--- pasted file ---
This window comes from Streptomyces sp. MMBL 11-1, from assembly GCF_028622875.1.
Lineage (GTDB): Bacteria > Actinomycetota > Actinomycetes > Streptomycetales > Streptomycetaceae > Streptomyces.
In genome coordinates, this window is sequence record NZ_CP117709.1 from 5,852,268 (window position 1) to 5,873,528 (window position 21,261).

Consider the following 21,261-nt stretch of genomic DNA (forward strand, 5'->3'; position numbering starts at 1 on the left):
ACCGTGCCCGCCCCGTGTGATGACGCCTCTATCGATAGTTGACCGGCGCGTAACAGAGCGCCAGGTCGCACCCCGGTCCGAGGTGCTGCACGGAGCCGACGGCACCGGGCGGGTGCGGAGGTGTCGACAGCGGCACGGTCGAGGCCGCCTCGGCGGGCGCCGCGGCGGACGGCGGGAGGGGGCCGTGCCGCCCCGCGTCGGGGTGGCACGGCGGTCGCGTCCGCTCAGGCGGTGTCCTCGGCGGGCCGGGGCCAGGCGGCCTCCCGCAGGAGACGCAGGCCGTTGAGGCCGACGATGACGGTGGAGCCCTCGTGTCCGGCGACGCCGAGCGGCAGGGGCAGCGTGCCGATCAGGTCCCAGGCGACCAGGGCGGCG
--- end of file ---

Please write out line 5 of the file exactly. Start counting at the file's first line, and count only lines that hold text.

ACCGTGCCCGCCCCGTGTGATGACGCCTCTATCGATAGTTGACCGGCGCGTAACAGAGCGCCAGGTCGCACCCCGGTCCGAGGTGCTGCACGGAGCCGACGGCACCGGGCGGGTGCGGAGGTGTCGACAGCGGCACGGTCGAGGCCGCCTCGGCGGGCGCCGCGGCGGACGGCGGGAGGGGGCCGTGCCGCCCCGCGTCGGGGTGGCACGGCGGTCGCGTCCGCTCAGGCGGTGTCCTCGGCGGGCCGGGGCCAGGCGGCCTCCCGCAGGAGACGCAGGCCGTTGAGGCCGACGATGACGGTGGAGCCCTCGTGTCCGGCGACGCCGAGCGGCAGGGGCAGCGTGCCGATCAGGTCCCAGGCGACCAGGGCGGCG